Bigfoot Crest Theatre | Los Angeles Conservancy
Photo by Truus, Bob and Jan of Holland on Flickr

Bigfoot Crest Theatre

Opening in December 1940, the Westwood Theatre was originally contracted and built as a live theatre by Frances Seymour Fonda (Henry Fonda’s second wife and the mother of Peter and Jane Fonda). During World War II, it was taken over by the independent circuit Dietrich & Feldstein and became a single-screen movie theatre.

Renamed the UCLAN Theatre in deference to its neighbor to the north, the theatre screened newsreel footage of the war for the local community. During the 1950s and ‘60s, the theatre was operated by independents Morris Lehrmand and Paul Raful; later, Statewide Theatres, Century Theatres, and Loews Theatres.

Management and ownership of the Crest continued to morph from independent into well-established NATO (National Association of Theatre Owners) members: General Cinema Corporation Theatres, Sterling Recreation Organization Theatres (renamed Metro Theatre) installed new seats, Dolby Stereo and 70mm projection, Cineplex-Odeon (renamed Crest) and for a time, Pacific Theatres (renamed Pacific Crest), independent operator Robert Bucksbaum (renamed Majestic Crest). Carmike Cinemas went digital in 2010 and installed a Sony4K projector capable of Real-D 3D.

The last corporation to generate revenue was the Chinese-based Bigfoot Theatres (renamed Bigfoot Crest).

The theatre underwent a complete remodeling in 1987-88 under the direction of interior specialist and set designer Joseph Musil. The themed Art Deco Revival makeover included the intricately stepped façade, the auditorium cyclorama depicting Hollywood circa 1939, an elaborate sunburst light fixture, hand-painted ceilings in the lobby, and etched-glass lobby exit doors.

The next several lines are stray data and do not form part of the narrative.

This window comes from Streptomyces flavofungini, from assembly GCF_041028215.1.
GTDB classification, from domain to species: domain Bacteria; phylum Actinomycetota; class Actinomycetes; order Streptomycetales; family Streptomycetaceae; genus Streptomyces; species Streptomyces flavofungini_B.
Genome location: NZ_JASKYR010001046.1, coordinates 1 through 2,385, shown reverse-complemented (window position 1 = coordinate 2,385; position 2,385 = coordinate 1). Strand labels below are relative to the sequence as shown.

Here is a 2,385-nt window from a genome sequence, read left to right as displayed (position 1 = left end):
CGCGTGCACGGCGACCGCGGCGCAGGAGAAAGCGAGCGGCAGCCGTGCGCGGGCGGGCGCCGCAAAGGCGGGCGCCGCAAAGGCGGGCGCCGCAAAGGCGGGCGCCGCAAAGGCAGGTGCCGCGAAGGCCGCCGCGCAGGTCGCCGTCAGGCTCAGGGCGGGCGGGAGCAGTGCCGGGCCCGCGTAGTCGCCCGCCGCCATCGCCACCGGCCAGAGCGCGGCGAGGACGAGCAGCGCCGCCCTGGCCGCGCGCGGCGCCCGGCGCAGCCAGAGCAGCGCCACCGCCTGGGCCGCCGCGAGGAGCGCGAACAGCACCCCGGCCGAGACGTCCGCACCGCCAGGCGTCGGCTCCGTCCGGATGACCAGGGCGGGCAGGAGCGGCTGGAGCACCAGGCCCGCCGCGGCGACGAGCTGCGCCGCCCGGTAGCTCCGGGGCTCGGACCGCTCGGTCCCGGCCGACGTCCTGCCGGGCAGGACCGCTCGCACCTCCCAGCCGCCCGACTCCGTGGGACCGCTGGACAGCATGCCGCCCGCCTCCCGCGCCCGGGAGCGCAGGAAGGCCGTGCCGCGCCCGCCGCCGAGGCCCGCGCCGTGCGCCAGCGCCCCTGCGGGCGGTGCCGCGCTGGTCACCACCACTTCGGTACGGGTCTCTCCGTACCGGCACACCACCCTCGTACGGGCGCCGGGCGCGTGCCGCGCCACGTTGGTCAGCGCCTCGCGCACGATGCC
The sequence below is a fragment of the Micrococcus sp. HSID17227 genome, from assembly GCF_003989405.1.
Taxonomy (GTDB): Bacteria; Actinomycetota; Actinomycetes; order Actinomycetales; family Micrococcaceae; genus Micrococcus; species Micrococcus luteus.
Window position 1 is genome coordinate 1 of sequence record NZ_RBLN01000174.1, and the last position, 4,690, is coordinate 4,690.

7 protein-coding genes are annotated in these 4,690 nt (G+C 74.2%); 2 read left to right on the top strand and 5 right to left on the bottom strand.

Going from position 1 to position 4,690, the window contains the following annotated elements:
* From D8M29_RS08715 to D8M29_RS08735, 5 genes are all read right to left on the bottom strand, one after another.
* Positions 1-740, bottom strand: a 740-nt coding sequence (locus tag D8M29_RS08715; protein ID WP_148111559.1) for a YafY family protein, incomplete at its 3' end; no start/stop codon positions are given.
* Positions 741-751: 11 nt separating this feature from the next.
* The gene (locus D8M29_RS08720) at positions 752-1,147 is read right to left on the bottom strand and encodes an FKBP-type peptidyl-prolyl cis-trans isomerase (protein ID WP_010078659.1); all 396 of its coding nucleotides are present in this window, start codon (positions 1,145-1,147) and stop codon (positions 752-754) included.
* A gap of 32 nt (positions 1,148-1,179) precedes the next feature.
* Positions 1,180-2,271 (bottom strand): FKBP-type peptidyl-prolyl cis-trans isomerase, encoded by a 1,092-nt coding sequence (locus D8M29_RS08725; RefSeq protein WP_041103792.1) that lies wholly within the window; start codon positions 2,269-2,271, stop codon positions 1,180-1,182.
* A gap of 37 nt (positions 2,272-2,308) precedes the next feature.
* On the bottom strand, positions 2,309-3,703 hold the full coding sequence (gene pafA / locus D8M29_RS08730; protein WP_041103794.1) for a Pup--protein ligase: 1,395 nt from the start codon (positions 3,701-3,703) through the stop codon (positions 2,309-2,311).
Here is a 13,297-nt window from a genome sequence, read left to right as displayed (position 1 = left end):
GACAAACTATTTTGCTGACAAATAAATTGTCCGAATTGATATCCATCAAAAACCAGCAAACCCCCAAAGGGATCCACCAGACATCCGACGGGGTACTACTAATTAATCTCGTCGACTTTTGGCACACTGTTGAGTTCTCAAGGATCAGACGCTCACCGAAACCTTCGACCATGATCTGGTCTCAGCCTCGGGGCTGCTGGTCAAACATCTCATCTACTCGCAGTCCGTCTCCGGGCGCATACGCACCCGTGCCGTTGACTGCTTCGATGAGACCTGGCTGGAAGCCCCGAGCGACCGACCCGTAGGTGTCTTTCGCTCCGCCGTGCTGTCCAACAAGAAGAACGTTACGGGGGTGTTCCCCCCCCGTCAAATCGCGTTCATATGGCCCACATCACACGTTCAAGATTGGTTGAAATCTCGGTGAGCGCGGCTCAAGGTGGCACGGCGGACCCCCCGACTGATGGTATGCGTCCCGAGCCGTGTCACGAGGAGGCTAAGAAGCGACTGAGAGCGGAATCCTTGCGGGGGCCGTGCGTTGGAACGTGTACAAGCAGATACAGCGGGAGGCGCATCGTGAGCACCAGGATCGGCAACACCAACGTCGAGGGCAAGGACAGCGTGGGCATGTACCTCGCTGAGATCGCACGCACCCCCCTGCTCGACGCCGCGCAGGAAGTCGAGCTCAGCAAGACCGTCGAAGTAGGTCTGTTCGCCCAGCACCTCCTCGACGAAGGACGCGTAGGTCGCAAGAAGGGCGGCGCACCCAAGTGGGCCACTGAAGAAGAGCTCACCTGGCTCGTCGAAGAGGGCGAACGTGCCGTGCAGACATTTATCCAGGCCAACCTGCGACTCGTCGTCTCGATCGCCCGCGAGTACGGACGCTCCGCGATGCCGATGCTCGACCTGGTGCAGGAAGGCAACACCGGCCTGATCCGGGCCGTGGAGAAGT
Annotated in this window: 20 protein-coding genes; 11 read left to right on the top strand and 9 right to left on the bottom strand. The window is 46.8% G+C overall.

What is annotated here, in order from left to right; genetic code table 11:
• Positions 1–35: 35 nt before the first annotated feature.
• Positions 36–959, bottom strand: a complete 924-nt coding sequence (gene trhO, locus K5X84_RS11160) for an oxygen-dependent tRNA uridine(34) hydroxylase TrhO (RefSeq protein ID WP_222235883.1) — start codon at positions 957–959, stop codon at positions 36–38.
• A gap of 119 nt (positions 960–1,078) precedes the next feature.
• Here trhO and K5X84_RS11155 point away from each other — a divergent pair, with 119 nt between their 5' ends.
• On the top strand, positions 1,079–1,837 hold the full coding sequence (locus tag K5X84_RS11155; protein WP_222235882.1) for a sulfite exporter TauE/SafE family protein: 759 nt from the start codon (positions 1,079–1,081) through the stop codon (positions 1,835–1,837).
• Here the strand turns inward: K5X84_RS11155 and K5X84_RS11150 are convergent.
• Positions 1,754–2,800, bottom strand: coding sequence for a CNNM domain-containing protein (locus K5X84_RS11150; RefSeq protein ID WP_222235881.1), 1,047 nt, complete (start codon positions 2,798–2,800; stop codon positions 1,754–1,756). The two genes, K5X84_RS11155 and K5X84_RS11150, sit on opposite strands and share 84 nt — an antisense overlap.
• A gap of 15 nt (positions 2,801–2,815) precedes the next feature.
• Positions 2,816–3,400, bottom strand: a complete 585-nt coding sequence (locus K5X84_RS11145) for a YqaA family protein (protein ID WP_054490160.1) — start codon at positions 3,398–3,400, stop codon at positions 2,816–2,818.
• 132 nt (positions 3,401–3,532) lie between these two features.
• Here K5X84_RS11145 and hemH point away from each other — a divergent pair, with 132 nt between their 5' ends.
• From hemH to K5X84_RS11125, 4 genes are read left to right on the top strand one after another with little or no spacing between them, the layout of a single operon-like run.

On March 20, 2008, the Los Angeles Cultural Heritage Commission voted unanimously to recommend the theatre (then known as the Majestic Crest) for designation as a City of Los Angeles Historic-Cultural Monument. 

Photo by Lauren Everett/L.A. Conservancy

Arcade Theatre

The 1910 Pantages Theatre on Broadway was the first in Los Angeles leased to the Pantages Vaudeville Circuit and is one of the oldest remaining theatres in the Broadway Historic Theatre district.
Photo courtesy Marc Wanamaker

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One of Los Angeles' defining historic sites, the Ambassador fueled development of Wilshire Boulevard and housed the world-famous Cocoanut Grove.
Santa Fe Art Colony
1916 building that originally housed the C.B. Van Vorst Company, now known as the Santa Fe Art Colony

Santa Fe Art Colony

Originally built to house the operations of C.B. Van Vorst Furniture Manufacturing Company, since 1988 it has been home to live/work artists as the Santa Fe Art Colony. In June 2019, the Conservancy nominated the building for local Historic-Cultural Monument (HCM) recognition.